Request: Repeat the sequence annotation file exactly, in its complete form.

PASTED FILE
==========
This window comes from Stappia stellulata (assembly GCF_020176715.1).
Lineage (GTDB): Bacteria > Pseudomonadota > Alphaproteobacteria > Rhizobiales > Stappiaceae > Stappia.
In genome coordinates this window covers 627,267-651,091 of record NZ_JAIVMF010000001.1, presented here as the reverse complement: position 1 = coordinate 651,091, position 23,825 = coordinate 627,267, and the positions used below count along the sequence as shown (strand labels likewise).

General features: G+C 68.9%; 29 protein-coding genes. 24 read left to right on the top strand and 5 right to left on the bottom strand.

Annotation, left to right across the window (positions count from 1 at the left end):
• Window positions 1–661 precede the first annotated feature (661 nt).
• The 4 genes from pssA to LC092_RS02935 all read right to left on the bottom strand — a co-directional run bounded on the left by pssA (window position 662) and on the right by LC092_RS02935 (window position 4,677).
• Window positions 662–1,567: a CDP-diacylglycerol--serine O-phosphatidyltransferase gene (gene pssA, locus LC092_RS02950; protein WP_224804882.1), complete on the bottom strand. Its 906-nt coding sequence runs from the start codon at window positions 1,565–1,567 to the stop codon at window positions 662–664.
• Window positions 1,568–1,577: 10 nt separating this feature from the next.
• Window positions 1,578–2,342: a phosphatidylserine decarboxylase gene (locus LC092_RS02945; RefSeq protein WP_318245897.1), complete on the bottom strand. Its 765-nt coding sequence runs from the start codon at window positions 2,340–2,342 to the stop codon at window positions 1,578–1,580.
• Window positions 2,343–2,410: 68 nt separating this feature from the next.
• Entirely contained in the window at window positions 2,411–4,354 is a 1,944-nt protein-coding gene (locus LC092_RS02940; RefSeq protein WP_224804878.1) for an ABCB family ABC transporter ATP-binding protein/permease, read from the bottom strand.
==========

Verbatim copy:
This window comes from Stappia stellulata (assembly GCF_020176715.1).
Lineage (GTDB): Bacteria > Pseudomonadota > Alphaproteobacteria > Rhizobiales > Stappiaceae > Stappia.
In genome coordinates this window covers 627,267-651,091 of record NZ_JAIVMF010000001.1, presented here as the reverse complement: position 1 = coordinate 651,091, position 23,825 = coordinate 627,267, and the positions used below count along the sequence as shown (strand labels likewise).

General features: G+C 68.9%; 29 protein-coding genes. 24 read left to right on the top strand and 5 right to left on the bottom strand.

Annotation, left to right across the window (positions count from 1 at the left end):
• Window positions 1–661 precede the first annotated feature (661 nt).
• The 4 genes from pssA to LC092_RS02935 all read right to left on the bottom strand — a co-directional run bounded on the left by pssA (window position 662) and on the right by LC092_RS02935 (window position 4,677).
• Window positions 662–1,567: a CDP-diacylglycerol--serine O-phosphatidyltransferase gene (gene pssA, locus LC092_RS02950; protein WP_224804882.1), complete on the bottom strand. Its 906-nt coding sequence runs from the start codon at window positions 1,565–1,567 to the stop codon at window positions 662–664.
• Window positions 1,568–1,577: 10 nt separating this feature from the next.
• Window positions 1,578–2,342: a phosphatidylserine decarboxylase gene (locus LC092_RS02945; RefSeq protein WP_318245897.1), complete on the bottom strand. Its 765-nt coding sequence runs from the start codon at window positions 2,340–2,342 to the stop codon at window positions 1,578–1,580.
• Window positions 2,343–2,410: 68 nt separating this feature from the next.
• Entirely contained in the window at window positions 2,411–4,354 is a 1,944-nt protein-coding gene (locus LC092_RS02940; RefSeq protein WP_224804878.1) for an ABCB family ABC transporter ATP-binding protein/permease, read from the bottom strand.